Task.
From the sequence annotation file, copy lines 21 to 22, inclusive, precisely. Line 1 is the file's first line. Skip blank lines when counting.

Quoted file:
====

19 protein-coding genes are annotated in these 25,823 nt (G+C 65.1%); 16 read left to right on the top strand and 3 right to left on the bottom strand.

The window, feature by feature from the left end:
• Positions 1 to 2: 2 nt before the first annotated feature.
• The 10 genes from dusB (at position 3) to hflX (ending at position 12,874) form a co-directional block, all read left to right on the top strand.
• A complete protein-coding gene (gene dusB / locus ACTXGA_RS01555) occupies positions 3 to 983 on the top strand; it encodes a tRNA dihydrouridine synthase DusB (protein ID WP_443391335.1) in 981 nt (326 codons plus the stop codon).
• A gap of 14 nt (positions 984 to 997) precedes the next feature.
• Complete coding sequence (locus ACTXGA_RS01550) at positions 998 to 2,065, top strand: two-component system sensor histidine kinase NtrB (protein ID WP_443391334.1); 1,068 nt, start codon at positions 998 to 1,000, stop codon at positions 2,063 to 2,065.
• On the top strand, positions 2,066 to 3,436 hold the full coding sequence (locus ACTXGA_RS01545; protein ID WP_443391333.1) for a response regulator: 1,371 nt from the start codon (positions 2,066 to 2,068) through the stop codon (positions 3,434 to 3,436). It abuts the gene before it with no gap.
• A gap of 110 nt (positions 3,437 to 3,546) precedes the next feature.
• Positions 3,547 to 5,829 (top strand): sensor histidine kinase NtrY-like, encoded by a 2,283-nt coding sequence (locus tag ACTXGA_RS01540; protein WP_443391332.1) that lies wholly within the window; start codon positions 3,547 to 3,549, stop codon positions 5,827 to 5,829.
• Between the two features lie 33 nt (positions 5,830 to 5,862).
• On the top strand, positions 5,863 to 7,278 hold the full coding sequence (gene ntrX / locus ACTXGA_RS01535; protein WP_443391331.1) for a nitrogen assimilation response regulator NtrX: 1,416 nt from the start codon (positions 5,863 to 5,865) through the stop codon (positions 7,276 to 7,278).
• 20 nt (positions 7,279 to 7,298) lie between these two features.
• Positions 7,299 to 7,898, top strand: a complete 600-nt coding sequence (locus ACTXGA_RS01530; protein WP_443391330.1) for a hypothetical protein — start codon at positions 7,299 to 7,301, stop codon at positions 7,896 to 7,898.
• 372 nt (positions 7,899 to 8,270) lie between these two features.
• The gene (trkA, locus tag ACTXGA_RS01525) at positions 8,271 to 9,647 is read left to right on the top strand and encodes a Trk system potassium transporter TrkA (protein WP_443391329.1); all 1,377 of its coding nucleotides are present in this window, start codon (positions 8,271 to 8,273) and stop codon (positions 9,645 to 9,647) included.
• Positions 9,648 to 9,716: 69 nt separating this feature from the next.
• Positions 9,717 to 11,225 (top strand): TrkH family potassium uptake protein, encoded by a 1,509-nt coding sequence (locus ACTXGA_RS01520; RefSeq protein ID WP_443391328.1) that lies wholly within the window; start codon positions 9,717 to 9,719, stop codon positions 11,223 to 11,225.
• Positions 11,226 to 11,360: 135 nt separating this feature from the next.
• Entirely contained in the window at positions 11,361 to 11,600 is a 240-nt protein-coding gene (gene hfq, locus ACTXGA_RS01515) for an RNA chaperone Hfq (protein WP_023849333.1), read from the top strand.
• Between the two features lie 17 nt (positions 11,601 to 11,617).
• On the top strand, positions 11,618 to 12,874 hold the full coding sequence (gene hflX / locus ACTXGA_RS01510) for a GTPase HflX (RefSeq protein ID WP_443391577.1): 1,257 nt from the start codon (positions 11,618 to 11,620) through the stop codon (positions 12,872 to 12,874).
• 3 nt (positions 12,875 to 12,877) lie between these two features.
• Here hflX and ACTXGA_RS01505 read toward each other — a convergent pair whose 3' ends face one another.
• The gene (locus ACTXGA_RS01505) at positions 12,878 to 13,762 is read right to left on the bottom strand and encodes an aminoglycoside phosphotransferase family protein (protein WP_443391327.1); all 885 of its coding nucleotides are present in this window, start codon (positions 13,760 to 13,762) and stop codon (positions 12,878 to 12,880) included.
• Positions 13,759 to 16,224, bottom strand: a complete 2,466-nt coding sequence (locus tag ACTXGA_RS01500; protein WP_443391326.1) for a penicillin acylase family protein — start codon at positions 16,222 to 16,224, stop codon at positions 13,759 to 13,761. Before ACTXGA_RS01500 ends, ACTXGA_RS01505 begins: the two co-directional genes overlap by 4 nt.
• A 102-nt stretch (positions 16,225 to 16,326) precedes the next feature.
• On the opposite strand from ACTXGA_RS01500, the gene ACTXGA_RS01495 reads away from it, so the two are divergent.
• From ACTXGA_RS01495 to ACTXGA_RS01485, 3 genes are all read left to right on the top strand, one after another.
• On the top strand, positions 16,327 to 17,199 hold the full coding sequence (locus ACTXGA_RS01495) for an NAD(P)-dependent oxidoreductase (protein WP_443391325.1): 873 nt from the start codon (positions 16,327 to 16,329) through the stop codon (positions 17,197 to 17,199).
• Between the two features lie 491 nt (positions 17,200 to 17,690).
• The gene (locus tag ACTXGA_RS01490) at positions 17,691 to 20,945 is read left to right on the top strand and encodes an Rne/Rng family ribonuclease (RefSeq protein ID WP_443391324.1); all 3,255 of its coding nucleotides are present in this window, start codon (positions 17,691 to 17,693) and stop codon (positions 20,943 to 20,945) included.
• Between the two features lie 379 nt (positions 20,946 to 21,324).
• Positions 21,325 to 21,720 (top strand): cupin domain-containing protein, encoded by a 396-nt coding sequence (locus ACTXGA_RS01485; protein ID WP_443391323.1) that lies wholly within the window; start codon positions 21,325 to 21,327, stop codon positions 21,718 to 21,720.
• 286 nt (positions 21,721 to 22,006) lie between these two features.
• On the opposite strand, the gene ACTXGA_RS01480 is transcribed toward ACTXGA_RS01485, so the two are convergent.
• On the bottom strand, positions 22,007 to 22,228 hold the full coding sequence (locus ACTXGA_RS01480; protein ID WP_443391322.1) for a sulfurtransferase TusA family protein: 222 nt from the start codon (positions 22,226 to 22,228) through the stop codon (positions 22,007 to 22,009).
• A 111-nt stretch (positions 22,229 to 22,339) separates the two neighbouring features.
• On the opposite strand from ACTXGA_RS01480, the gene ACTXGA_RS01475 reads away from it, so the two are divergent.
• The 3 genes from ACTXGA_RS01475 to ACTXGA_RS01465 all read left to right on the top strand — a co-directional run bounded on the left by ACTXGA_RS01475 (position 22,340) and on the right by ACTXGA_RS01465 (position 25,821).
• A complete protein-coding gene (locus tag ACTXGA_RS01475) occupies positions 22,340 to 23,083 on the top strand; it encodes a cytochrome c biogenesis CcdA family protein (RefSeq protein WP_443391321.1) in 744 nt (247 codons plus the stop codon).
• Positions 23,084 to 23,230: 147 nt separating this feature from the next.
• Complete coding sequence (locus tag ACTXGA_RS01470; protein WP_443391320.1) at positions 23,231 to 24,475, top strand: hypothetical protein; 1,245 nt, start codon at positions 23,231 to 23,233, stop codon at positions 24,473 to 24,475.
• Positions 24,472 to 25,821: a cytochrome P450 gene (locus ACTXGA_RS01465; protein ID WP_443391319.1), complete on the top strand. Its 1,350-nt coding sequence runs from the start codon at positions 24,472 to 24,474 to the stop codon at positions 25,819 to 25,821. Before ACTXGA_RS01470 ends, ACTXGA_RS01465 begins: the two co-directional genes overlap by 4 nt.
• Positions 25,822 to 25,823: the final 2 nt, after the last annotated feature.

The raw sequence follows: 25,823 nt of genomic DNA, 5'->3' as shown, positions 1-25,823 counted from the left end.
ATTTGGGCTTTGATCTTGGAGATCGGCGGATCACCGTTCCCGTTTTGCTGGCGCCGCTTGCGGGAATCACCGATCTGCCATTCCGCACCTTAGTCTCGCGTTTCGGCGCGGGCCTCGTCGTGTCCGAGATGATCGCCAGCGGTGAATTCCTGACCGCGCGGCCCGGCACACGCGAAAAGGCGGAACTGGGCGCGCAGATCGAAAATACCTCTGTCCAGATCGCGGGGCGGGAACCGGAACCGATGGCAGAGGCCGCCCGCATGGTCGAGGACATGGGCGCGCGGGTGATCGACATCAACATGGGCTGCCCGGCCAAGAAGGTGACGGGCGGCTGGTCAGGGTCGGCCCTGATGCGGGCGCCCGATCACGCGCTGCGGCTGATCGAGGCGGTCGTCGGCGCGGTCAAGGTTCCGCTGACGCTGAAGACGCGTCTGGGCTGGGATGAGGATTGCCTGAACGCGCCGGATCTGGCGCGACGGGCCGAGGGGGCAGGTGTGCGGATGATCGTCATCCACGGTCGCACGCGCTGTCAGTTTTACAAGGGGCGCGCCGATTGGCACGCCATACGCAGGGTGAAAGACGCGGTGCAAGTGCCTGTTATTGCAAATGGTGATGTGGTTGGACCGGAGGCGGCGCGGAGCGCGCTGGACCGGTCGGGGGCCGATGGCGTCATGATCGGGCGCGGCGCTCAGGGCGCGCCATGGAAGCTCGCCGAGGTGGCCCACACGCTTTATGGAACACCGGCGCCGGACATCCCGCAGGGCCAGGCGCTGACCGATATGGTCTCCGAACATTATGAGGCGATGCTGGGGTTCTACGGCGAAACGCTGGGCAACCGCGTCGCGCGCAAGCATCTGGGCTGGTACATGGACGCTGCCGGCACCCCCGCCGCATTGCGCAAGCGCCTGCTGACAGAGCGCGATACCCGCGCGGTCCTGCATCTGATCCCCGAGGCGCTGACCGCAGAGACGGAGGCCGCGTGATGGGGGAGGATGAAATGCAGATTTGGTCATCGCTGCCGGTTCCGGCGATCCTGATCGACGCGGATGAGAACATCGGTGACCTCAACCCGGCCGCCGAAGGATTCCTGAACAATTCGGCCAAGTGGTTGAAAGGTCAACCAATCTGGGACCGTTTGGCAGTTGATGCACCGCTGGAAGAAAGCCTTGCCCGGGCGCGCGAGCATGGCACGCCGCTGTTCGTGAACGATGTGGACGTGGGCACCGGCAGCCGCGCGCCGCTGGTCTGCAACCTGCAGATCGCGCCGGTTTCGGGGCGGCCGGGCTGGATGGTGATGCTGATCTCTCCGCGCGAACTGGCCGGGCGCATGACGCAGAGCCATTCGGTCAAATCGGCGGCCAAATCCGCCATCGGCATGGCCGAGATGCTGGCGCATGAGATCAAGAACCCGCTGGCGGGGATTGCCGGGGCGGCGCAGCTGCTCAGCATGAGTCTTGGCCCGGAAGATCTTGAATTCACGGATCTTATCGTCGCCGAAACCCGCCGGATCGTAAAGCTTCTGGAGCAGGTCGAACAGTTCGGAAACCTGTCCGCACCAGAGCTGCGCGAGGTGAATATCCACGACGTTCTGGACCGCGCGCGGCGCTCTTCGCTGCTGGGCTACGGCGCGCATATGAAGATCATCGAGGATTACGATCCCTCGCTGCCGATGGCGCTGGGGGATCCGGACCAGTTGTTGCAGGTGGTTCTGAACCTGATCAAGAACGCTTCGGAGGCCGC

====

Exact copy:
• Between the two features lie 17 nt (positions 11,601 to 11,617).
• On the top strand, positions 11,618 to 12,874 hold the full coding sequence (gene hflX / locus ACTXGA_RS01510) for a GTPase HflX (RefSeq protein ID WP_443391577.1): 1,257 nt from the start codon (positions 11,618 to 11,620) through the stop codon (positions 12,872 to 12,874).